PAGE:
The module is fully software-compatible with ST's three-axis digital accelerometers and gyroscopes such as the L3GD20, so that customers using ST's single-function sensors can easily upgrade to the newer device, thereby reducing board size, reducing the number of components, and decreasing system complexity.

More interesting inertial sensor applications are certain to come. For example, an MIT team recently built a camera-free plane that autonomously navigated through tight indoor spaces using onboard sensors only. The plane does not require a pilot, remote control, or a GPS.

At the 2011 International Conference on Robotics and Automation (ICRA), the team of MIT researchers described an algorithm for calculating a plane’s trajectory. In 2012, at the same conference, they presented an algorithm for determining its “state” – its location, physical orientation, velocity, and acceleration. Now, the MIT researchers have completed a series of flight tests in which an autonomous robotic plane running their state-estimation algorithm successfully threaded its way among pillars in the parking garage under MIT’s Stata Center.

With an onboard laser rangefinder, inertial sensors and a combination of the two algorithms, the plane successfully was tested in the car park, where ceiling heights were as low as 2.5 meters. A 2D map was used as a reference point, and the plane’s onboard sensors, including accelerometers and gyroscopes and a laser rangefinder, allowed it to plot out its velocity and acceleration in real time. The MIT researchers’ next step will be to develop algorithms that can build a map of the plane’s environment on the fly.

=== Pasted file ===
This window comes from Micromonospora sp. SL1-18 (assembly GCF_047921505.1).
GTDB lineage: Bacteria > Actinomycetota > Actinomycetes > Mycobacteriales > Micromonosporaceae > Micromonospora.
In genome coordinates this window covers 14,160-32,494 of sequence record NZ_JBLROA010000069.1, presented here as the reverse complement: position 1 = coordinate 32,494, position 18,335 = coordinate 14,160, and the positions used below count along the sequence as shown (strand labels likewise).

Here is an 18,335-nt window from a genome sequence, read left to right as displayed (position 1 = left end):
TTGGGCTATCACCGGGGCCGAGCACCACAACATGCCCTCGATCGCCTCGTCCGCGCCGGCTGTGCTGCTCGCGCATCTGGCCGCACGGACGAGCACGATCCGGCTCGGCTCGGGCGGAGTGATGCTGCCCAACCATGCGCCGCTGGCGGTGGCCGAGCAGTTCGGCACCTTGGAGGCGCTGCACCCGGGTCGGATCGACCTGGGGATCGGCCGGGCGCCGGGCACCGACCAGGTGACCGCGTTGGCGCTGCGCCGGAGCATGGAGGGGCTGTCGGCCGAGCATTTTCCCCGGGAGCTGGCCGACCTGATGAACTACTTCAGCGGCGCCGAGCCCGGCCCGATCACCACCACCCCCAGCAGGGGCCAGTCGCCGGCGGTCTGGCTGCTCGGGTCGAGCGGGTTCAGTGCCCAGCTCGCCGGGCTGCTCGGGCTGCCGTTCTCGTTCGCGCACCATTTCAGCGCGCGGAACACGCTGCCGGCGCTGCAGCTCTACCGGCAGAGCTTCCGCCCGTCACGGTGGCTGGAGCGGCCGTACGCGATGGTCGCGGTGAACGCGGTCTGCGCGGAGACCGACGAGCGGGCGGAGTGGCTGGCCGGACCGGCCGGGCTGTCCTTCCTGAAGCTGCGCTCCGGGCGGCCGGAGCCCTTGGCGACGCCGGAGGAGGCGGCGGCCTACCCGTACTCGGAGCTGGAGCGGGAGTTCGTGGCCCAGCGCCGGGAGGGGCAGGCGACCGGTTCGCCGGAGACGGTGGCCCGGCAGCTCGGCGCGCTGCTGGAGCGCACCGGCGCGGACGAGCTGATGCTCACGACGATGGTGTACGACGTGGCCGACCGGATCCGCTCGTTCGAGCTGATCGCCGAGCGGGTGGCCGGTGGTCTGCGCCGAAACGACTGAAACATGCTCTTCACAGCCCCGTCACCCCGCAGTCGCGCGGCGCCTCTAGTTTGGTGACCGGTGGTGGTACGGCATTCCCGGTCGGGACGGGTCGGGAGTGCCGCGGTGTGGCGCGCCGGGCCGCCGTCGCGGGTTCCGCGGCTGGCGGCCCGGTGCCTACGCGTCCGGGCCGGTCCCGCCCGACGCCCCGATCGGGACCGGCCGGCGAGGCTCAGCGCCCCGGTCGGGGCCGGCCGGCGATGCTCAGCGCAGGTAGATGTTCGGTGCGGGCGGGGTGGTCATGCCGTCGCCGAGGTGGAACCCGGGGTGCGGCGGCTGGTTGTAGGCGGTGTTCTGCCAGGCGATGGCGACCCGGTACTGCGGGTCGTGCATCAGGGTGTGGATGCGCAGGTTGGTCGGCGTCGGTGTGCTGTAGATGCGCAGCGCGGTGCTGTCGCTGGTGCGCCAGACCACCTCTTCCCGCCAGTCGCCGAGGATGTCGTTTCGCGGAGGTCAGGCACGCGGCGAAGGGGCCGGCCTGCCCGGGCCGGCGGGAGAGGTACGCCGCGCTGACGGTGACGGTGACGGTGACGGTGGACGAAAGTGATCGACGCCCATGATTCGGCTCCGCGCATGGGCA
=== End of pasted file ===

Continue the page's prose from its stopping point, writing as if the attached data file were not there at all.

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About this author

Carolyn Mathas

Carolyn Mathas has worn editor/writer hats at such publications as EDN, EE Times Designlines, Light Reading, Lightwave and Electronic Products for more than 20 years. She also delivers custom content and marketing services to a variety of companies.

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Electronic Products

Electronic Products magazine and ElectronicProducts.com serves engineers and engineering managers responsible for designing electronic equipment and systems.